Defined Contribution v Defined Benefit pensions – what are the trends?

Date Published: 14/06/2019 12:35

For the first time ever more people are now paying into Defined Contribution (DC) schemes than into Defined Benefit schemes.

According to the Office of National Statistics (ONS), in 2018 employee contributions into DC schemes reached £4.1bn, compared with £32.2bn going into DB schemes.

And with auto-enrolment pension contributions going up in April 2019, the trend of more money going into DC schemes rather than DB looks set to continue.

Defined Benefit pensions, also known as final salary pensions, guarantee to pay out a defined amount based on your salary. Usually the amount is based on an accrual rate, a fraction of your final salary, which is multiplied by the number of years you have been a member of the pension scheme.

But DB schemes are becoming scarce. People are living longer and so employers are finding themselves liable to pay out more. In the public sector there is a massive shortfall between what retirees are entitled to from their DB scheme and what is actually in the pot. But there are no plans to not pay pensioners – so don’t worry!

The pay out from Defined Contribution pensions on the other hand depend on how much is paid in and how much those contributions grow. The contributions from you and your employer are usually invested in a variety of asset classes. There can be differing levels of risk, as with any investments, but the goal is to see the fund grow.

Then when you retire you can convert how much you want into an annuity; take the whole lot as a lump sum, with 25 per cent being free from tax, or you can take lump sums out as you wish; again with the 25 per cent rule.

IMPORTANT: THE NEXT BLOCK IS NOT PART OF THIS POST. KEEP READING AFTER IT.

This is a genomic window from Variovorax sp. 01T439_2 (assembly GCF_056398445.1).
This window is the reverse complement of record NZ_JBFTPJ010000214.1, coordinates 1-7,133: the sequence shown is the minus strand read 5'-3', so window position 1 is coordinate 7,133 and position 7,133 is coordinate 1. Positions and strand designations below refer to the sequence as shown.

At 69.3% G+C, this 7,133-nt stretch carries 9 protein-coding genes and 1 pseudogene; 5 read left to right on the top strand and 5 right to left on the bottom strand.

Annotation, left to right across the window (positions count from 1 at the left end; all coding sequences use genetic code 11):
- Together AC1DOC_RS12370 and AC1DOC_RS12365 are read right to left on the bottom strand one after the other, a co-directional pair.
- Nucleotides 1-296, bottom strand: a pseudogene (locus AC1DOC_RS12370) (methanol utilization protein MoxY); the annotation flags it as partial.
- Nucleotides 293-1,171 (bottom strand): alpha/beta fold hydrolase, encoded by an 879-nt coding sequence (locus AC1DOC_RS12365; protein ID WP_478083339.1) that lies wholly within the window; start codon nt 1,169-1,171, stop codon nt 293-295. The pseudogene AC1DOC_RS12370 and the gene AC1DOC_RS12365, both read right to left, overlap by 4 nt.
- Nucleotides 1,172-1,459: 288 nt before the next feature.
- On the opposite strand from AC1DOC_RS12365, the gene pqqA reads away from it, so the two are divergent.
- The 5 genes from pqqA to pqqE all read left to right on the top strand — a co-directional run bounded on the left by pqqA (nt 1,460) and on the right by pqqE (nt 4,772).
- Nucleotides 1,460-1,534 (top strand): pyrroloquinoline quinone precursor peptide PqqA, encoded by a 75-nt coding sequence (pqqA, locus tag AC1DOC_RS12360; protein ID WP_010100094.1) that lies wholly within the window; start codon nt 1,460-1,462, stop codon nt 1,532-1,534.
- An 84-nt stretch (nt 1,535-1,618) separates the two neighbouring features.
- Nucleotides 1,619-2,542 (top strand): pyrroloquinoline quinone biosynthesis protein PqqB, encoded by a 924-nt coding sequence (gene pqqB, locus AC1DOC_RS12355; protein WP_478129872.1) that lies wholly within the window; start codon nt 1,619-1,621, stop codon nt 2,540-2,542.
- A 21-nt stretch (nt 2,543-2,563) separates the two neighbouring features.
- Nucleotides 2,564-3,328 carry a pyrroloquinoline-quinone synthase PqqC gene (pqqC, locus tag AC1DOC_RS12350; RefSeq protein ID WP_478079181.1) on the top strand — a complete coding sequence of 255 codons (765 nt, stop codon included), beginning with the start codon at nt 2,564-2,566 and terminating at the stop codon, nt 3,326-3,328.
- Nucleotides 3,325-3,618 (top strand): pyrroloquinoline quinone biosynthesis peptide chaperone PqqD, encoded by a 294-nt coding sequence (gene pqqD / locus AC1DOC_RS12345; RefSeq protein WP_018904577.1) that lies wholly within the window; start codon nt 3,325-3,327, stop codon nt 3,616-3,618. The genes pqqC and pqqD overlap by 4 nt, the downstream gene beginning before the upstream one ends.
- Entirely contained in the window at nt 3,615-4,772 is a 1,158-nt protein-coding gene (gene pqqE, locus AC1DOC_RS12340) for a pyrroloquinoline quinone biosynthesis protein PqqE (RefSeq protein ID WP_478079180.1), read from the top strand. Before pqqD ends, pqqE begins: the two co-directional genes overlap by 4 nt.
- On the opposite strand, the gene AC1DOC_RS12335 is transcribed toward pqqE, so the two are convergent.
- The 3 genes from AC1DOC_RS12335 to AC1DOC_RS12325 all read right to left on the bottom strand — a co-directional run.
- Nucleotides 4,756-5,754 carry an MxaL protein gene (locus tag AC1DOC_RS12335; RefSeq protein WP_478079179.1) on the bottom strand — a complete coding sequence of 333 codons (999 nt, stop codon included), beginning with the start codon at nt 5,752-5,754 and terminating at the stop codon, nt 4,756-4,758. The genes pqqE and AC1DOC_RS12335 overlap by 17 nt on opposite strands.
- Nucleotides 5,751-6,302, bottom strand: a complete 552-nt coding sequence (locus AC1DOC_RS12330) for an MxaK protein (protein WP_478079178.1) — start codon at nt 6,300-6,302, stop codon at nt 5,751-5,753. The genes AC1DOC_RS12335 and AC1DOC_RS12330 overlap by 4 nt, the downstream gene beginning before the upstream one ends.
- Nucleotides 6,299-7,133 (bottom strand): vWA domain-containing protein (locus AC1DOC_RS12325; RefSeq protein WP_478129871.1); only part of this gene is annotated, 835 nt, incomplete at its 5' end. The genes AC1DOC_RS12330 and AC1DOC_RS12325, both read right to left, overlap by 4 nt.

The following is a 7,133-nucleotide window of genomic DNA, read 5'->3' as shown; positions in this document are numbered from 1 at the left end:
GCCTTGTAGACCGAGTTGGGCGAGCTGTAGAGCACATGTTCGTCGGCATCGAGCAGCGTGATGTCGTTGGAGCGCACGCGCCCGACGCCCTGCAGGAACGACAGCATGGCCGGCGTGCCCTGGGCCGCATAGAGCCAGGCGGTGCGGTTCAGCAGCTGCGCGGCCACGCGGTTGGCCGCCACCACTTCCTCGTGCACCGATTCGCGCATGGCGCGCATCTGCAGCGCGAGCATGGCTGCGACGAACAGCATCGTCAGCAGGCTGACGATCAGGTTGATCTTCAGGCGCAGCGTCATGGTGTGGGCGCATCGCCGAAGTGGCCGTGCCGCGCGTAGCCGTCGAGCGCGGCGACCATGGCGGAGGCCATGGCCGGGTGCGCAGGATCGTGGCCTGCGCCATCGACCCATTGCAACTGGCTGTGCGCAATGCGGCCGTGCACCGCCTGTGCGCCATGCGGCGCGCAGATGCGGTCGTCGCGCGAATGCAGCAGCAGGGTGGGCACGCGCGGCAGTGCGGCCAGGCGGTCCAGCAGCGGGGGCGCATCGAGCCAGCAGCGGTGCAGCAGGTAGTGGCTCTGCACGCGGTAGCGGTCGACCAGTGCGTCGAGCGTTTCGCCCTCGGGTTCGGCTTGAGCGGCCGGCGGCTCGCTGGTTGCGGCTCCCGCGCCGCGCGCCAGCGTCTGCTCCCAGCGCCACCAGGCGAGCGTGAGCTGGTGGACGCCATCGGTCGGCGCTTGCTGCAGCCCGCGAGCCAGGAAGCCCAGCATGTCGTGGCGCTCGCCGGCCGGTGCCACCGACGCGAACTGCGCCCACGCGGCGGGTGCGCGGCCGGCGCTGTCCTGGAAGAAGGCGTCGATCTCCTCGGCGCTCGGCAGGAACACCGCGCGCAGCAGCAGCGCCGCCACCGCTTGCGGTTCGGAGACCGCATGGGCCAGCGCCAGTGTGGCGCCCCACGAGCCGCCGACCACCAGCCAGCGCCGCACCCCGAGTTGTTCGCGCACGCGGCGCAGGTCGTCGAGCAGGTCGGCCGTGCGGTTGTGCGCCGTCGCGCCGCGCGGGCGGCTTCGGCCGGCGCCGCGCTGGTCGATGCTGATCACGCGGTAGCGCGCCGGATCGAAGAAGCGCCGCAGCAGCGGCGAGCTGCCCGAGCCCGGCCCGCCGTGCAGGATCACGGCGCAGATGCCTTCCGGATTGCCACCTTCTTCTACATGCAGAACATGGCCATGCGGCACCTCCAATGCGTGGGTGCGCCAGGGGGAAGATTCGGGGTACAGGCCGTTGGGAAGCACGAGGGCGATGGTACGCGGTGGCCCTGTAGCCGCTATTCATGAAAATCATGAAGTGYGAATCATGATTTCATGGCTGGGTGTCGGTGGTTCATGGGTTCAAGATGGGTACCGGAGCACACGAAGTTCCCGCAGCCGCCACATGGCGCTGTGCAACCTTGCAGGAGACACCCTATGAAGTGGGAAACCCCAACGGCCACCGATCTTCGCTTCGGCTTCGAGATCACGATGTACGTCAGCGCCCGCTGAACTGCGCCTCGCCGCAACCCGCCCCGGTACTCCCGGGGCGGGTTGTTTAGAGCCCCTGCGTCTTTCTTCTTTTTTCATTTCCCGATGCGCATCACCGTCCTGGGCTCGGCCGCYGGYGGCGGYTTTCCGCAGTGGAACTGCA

Whether you have a DB or DC pension (or a mix of the two) it is important to plan ahead and be realistic about what is in the pension pot. After all, as our MD Jillian Thomas says, retirement is either the longest holiday you will ever have or the longest period of unemployment.

No individual investment advice is given, nor intended to be given in this article and liability will be accepted in respect of any action you may take as a result of reading this article. If you are unsure you are urged to take independent investment advice.

For more information or advice, please get in touch on 01246 435 996

Contact Us

Future Life Wealth
Management Limited,
Future House,
54 Ravenshorn Way,
Renishaw, Sheffield S21 3WY

+44 (0) 1246 435 996

Opening Hours
Monday - Friday 8.30am - 5.00pm

Legal Information

Future Life Wealth Management Ltd is authorised and regulated by the Financial Conduct Authority
The Financial Conduct Authority does not regulate taxation & trust advice
We are entered on the The Financial Conduct Register No 509960 at
The Financial Ombudsman service can be found at
Registered in England No. 07036892 Reg. Address: Future House, 54 Ravenshorn Way, Renishaw, Sheffield S21 3WY
The guidance and/or advice contained within the website is subject to the UK regulatory regime and is therefore primarily targeted at customers in the UK.
The value of your investment can go down as well as up and you may not get back the full amount invested.
Your home is at risk if you do not keep up with your mortgage repayments.
Equity release is a lifetime mortgage or home reversion plan.  To understand the features and risks please ask for a personalised illustration. 
We do not offer advice in relation to home reversion plans.
The tax observations contained in this website are made in good faith and are based on our understanding of current Revenue and Customs regulations. We cannot accept any responsibility for any future regulation that may retrospectively happen.